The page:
That ten minute ride to the children’s hospital felt like days going by. All the thoughts racing through my head, trying not to cry, trying to be strong for Jim. We parked in the parking garage and headed inside.
Once we arrived on the correct floor, we checked in and were instructed to wait. More sitting and waiting. Not that we had any magical powers that would make Scarlett better but neither of us do well with not being able to at least touch her. Just let her know she was not alone. I’m sure it is the same with any parent in a similar situation. Finally, our name was called. We were taken back through a maze of clear, plastic bubble looking bassinets. All these little bodies were hooked up to all kinds of monitors. I was mentally preparing myself for the worst, even though Scarlett was stable when she left to be transported. In the very back of the critical NICU, was a tiny side room where Scarlett was. She was just fine. They still had her hooked up to the same kind of monitors. They explained that they were going to do another chest x-ray, monitor her and go from there. The doctor also informed us that they would be getting a pediatric ophthalmologist to come in and look at her eye. We were assured that she was in good hands and that it would be a while for them to get all the tests done that they had ordered. We made the decision to go home, eat and try to rest. When we got home, I collapsed into bed but was restless.
A few hours later, off we went back to the hospital. We get to the check in window and let them know our last name. That’s when the lady says, “Are you sure you are in the right place?” We look at her completely confused and promptly ask where our baby is, if she is not where we left her. It did not take her long to find out that Scarlett had been moved to the non-critical NICU in the adjoining hospital affiliated with the children’s hospital. They moved our child without notifying us at all. I was infuriated as we quickly made our way to where Scarlett was. When we checked into the family center, we let the receptionist know as politely as we could, that we wanted a supervisor to come talk to Jim due to the situation at hand. I was so angry that they had not even called us that I did not want to be the one to talk to them. I just wanted to see our child with my own eyes. They sent out a nurse to walk us through the scrub in procedures that had to be followed in the unit and led the way to yet another nursery full of tiny babies.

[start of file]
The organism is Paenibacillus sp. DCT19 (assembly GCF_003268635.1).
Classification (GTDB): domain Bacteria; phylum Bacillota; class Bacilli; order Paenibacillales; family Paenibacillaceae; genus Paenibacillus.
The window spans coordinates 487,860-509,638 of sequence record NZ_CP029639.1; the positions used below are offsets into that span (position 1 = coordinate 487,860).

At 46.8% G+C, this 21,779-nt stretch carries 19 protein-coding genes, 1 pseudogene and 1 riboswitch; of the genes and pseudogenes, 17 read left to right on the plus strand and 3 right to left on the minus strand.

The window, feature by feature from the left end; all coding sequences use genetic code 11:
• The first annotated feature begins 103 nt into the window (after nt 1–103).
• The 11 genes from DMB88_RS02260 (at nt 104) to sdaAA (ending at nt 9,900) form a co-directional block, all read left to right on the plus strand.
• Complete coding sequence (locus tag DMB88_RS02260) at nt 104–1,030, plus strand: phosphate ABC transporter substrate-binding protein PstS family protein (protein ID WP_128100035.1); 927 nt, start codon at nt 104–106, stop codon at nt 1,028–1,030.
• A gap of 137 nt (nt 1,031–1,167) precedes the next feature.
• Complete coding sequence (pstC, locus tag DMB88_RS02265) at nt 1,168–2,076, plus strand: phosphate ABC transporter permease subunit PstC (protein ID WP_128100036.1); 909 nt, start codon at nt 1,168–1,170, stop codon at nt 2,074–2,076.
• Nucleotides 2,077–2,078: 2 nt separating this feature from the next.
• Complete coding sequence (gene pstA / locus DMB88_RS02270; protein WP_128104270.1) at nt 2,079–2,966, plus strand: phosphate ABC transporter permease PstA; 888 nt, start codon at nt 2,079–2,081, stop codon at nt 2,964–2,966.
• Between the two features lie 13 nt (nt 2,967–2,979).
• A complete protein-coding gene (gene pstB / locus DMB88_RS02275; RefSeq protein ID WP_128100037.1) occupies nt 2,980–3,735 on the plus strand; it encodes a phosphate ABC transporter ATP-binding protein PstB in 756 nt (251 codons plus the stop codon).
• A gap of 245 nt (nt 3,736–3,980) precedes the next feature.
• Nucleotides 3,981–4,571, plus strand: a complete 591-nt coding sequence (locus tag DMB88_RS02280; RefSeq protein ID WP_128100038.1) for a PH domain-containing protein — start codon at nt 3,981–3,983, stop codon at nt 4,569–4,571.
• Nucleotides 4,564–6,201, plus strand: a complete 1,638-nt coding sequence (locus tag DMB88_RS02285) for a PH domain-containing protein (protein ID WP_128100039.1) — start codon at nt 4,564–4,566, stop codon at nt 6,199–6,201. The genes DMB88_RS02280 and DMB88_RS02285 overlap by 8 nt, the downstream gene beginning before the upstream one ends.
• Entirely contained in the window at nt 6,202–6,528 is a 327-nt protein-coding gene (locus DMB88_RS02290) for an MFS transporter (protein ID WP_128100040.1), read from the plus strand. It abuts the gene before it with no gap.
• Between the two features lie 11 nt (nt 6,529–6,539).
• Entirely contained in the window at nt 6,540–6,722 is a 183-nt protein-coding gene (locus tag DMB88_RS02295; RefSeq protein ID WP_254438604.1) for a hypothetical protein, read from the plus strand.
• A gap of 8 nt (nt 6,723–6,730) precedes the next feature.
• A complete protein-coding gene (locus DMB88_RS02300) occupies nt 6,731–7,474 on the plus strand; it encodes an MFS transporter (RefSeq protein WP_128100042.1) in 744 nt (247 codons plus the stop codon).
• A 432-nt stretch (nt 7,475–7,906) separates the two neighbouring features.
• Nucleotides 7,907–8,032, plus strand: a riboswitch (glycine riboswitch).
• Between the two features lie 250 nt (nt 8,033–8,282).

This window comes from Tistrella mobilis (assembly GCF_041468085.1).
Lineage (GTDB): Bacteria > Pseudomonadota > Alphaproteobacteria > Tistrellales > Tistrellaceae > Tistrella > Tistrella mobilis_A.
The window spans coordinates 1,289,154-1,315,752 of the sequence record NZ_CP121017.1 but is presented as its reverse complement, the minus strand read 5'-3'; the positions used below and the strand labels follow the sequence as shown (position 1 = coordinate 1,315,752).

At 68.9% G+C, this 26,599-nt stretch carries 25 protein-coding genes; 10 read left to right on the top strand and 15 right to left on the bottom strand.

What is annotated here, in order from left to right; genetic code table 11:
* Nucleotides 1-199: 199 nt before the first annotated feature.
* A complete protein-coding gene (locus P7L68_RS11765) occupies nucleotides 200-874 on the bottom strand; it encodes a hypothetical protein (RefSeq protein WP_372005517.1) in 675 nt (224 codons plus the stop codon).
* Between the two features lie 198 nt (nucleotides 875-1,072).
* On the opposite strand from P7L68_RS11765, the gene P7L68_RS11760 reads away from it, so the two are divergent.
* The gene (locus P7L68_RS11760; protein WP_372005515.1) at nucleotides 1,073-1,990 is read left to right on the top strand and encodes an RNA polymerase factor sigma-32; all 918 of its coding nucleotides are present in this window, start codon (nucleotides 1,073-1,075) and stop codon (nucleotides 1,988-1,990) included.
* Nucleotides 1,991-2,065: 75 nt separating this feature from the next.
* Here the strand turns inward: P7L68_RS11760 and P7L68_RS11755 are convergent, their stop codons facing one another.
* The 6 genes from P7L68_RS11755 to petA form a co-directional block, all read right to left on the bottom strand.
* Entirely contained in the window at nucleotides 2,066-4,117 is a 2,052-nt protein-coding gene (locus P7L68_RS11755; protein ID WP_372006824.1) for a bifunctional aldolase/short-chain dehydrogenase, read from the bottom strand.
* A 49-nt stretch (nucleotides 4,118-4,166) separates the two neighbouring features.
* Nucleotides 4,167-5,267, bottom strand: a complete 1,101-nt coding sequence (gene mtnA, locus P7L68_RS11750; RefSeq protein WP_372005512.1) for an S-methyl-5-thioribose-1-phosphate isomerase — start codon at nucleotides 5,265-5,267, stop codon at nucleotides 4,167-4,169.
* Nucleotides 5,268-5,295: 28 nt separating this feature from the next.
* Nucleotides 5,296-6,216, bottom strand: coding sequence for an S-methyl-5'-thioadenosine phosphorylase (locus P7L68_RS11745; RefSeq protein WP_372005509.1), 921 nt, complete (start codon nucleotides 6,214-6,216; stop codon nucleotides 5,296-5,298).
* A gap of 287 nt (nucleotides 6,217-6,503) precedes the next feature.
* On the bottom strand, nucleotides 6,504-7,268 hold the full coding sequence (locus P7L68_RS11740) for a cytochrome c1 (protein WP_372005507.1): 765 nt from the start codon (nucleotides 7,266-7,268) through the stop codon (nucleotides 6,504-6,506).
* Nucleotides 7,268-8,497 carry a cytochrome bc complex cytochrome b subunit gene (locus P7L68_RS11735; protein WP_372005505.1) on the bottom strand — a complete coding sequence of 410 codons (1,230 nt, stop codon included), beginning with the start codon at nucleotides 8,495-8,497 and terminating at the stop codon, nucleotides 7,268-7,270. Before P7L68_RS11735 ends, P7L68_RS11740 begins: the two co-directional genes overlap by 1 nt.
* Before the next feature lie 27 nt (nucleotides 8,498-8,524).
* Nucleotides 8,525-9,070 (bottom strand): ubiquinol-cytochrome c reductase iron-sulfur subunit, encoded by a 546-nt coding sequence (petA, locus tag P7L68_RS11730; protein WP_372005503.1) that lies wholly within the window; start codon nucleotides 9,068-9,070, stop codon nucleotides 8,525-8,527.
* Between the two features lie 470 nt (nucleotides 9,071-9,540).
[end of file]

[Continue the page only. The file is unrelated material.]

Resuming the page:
Once again, Scarlett was placed in my arms and everything else melted away. Until a lady walked up and introduced herself as nursing manager. I wanted to yell and tell this lady what an absolute lack of concern they had… but I was in a NICU full of little, sick babies. So I listened to her apologize and her story behind it. Now it’s neither here nor there, but when a more critical case needed a spot in the critical nursery, they moved Scarlett as she was the most stable baby in there. We were informed that it would be at least one day before we would see the ophthalmologist. The next two days were much of the same. Watching, waiting, and loving on our baby girl.
We got up early that Tuesday morning so that we could be sure that we were there when the ophthalmologist came in. They couldn’t give us an exact time. To us, since Scarlett was pretty stable at this point, was the most important thing that we needed to get done. At last, a pretty Indian woman came in with a student and introduced herself as Dr. Rama. She proceeded to look Scarlett over and used these tiny forcep looking things to hold Scarlett’s eye lids open so that she could do a proper exam. Even though we were both squeamish, I had to watch even though I could not see very well over all the people around Scarlett’s bassinet. When she was done, Dr. Rama informed us that she would be back in a little bit as she needed to get an ultrasound of the eye to check a few things. I have to say Dr. Rama has a good poker face or maybe I was just too tired to see any signs of concern at the time. Dr. Rama came back an hour or so later, entourage still in hand. She had the tiniest little wand that she was using for the ultrasound. She looked at a few different things. She saved a few screenshots. The next moment is one I will never forget.
She turned to Jim and I and explained that Scarlett has some congenital conditions. She explained that they were Persistent Hyperplastic Primary Vitreous, Micropthalmia, and a cataract. She then turned to us, with a look of compassion, as she explained that what she was checking for with the ultrasound confirmed her suspicion. Due to the PHPV and the way the cataract was placed, Scarlett was going to be blind in that eye with no chance of vision. My heart stopped and even though I was trying my best I began to cry. Jim was holding onto my shoulders from behind. The next thing I know, Scarlett’s nurse’s hand is on my arm and Dr Rama has my hand. She looked me right in the eye and said, “This will not stop her from doing anything she wants. The only things that she will not be able to do are fly planes or drive a bus. Your baby will be just fine.” Dr. Rama also explained that there was one additional thing she was looking for on the ultrasound. Thankfully, it was not there. There is a cancer that is common with these conditions and she wanted to make sure she could give us an answer on that before informing us of Scarlett’s conditions. She also said that Scarlett would require a prosthetic eye.
Scarlett was released the very next day. We got to take our baby home on her one week birthday. We were full of uncertainty, not sure what next steps to take. All we knew was that we had a beautiful baby with an extra tiny eye that could not see.